Is the customer always right? 5 times when the answer is “no”

By | April 19th, 2011

The customer isn’t always right. Not literally, at least.

Otherwise we’d be able to walk out of any store with a product of our choosing, without paying.

When an employee stops you, just say: “I’m not paying. I’m the customer, and I’m always right.”

We know that what corporate America means when it says, “The customer is always right,” is a little more nuanced. It means a company will never knowingly disappoint you, and as much as possible, it wants you to have your way.

Too bad it doesn’t always end up that way.

As a consumer advocate, I hate having to tell people that they’re wrong. But sometimes, I do. Here are five times when the customer is always wrong:

1. You made an incorrect assumption about a product
I encounter this problem frequently, since I specialize in resolving travel complaints. An airline passenger assumes the first checked bag or a seat reservation is included in the price of a ticket, but it isn’t. Then he complains to the airline. (In fairness, these fees are frequently not disclosed as well as they should be.) But making assumptions about a product doesn’t make you right. It’s bound to lead to disappointments. And it’s an unwinnable argument with a company.

2. The product is out of warranty
If a product breaks outside of the warranty, you’re out of luck. Companies offer (and profit handsomely from) extended warranties, and replacing a broken product outside of that would “undermine” the value of those extended warranties, in their view. It’s shortsighted, but on this issue, corporate America is right. Technically, it doesn’t have to service an item that’s out of warranty.

Related story:   When travel companies sue their customers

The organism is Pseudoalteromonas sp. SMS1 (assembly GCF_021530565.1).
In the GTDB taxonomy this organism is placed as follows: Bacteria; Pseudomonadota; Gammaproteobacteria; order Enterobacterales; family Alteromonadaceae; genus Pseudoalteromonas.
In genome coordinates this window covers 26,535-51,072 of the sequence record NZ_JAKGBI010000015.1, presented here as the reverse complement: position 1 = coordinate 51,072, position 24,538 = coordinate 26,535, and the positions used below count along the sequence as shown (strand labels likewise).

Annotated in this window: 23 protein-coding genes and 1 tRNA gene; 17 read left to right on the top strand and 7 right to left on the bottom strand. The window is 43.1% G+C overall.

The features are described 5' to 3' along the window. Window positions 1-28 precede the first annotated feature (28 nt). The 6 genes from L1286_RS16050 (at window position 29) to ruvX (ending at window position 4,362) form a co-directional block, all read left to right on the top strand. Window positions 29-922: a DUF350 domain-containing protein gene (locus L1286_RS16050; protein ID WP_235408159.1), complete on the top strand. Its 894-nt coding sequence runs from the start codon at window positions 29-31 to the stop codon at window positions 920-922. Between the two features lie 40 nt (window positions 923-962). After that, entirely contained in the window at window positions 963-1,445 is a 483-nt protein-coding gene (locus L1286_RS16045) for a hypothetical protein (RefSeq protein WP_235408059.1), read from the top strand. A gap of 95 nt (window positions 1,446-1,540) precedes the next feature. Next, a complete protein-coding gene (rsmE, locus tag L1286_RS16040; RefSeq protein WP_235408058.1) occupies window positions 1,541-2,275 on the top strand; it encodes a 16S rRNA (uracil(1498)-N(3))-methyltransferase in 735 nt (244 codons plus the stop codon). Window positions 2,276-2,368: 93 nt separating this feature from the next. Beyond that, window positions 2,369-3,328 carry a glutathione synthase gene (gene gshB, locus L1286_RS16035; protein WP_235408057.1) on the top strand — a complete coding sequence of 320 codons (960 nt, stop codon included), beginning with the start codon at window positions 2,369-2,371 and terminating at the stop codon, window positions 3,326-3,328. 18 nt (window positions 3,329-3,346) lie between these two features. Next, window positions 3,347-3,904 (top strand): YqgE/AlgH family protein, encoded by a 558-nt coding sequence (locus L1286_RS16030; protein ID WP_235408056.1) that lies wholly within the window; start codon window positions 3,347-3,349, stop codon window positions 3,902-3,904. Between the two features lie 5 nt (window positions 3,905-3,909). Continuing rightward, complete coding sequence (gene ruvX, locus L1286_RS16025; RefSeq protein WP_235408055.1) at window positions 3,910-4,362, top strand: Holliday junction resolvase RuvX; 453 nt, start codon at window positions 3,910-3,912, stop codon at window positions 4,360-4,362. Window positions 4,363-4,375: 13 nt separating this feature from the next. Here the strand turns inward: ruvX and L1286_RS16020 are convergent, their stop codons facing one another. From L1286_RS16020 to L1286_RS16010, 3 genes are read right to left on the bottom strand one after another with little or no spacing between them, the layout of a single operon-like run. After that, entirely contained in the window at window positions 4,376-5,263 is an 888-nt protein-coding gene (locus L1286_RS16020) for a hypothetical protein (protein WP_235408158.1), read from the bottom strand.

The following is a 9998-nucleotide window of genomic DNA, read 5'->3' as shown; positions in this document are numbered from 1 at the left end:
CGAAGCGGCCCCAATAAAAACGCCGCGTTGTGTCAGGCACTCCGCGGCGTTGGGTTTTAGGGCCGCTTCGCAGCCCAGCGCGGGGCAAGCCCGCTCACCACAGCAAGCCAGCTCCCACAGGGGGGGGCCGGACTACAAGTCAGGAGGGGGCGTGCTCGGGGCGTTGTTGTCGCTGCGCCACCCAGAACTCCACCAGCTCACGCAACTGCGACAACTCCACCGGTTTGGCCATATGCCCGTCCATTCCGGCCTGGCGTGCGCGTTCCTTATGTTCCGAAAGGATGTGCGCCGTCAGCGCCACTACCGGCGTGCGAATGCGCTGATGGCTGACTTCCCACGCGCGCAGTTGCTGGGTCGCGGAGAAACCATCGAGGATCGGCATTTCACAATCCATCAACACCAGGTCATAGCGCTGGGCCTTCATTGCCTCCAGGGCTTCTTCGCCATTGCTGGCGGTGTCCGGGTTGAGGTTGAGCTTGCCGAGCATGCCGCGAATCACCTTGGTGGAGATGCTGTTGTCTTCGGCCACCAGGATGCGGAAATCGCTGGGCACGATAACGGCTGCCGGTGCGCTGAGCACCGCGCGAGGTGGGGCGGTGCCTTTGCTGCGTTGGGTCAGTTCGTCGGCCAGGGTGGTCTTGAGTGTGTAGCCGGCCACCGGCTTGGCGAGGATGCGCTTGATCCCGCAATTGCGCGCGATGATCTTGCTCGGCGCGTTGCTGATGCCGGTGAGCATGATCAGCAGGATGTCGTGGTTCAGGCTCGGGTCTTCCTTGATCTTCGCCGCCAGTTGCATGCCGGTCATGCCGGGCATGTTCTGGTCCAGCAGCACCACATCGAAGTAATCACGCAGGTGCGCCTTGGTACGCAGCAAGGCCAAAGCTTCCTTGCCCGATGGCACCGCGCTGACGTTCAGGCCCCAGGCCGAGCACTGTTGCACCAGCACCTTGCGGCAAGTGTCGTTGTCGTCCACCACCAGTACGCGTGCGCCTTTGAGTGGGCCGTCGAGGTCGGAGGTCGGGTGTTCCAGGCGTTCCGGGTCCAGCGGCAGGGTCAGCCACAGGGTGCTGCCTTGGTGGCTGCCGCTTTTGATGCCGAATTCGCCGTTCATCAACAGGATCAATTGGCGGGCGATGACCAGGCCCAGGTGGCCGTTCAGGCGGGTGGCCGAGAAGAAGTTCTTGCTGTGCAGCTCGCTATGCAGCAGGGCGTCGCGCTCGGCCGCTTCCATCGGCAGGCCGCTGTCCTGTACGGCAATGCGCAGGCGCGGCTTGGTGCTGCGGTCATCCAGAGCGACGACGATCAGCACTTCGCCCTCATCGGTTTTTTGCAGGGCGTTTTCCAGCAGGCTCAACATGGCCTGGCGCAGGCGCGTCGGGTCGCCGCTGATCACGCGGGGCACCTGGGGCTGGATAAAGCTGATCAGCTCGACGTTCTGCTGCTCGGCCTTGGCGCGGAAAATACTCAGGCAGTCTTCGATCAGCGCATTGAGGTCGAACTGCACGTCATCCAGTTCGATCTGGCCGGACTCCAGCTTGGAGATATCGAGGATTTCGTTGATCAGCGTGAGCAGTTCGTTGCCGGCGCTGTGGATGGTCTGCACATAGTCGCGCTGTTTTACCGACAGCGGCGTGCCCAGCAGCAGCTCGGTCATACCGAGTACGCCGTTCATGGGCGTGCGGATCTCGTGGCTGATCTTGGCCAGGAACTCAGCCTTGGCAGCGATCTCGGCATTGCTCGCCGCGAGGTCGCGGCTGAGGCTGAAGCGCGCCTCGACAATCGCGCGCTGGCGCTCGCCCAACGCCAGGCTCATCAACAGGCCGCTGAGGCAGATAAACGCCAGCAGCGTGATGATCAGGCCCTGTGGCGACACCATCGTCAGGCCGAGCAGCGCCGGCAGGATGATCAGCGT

3. You didn’t get a promise in writing
Promises made by employees on the phone may well represent an oral contract, but a smart customer gets any assurance in writing. Why? Because disagreements about what was – or wasn’t – promised easily devolve into an unproductive “he said/she said” argument. And ultimately, a futile one. All the more reason to limit your correspondence to email, which is hard evidence of a company’s intentions.

4. You’re being a “gimme pig”
Customers who ask for more than they’re entitled – demanding a new product when only a part is defective or insisting on an upgrade to a suite when their standard room has a leaky faucet – aren’t just wrong, they also make it exceptionally difficult for other customers with legitimate grievances to get what they deserve when something goes wrong. I’ll have more on gimme pigs next week.

5. The law isn’t on your side
It’s simple – if the company has provided you with the service you paid for, then it has fulfilled its contract. It isn’t required to give you anything more.

This works the other way around, too, as I pointed out yesterday. If a company hasn’t provided you with the product for which you paid it, it’s in breach of contract, and it is wrong. Every time.

All of these “always wrong” situations are easily avoided. And if they are, then the adage, “The customer is always right” may ring true for you.

(KungPaoCajun/Flickr Creative Commons)

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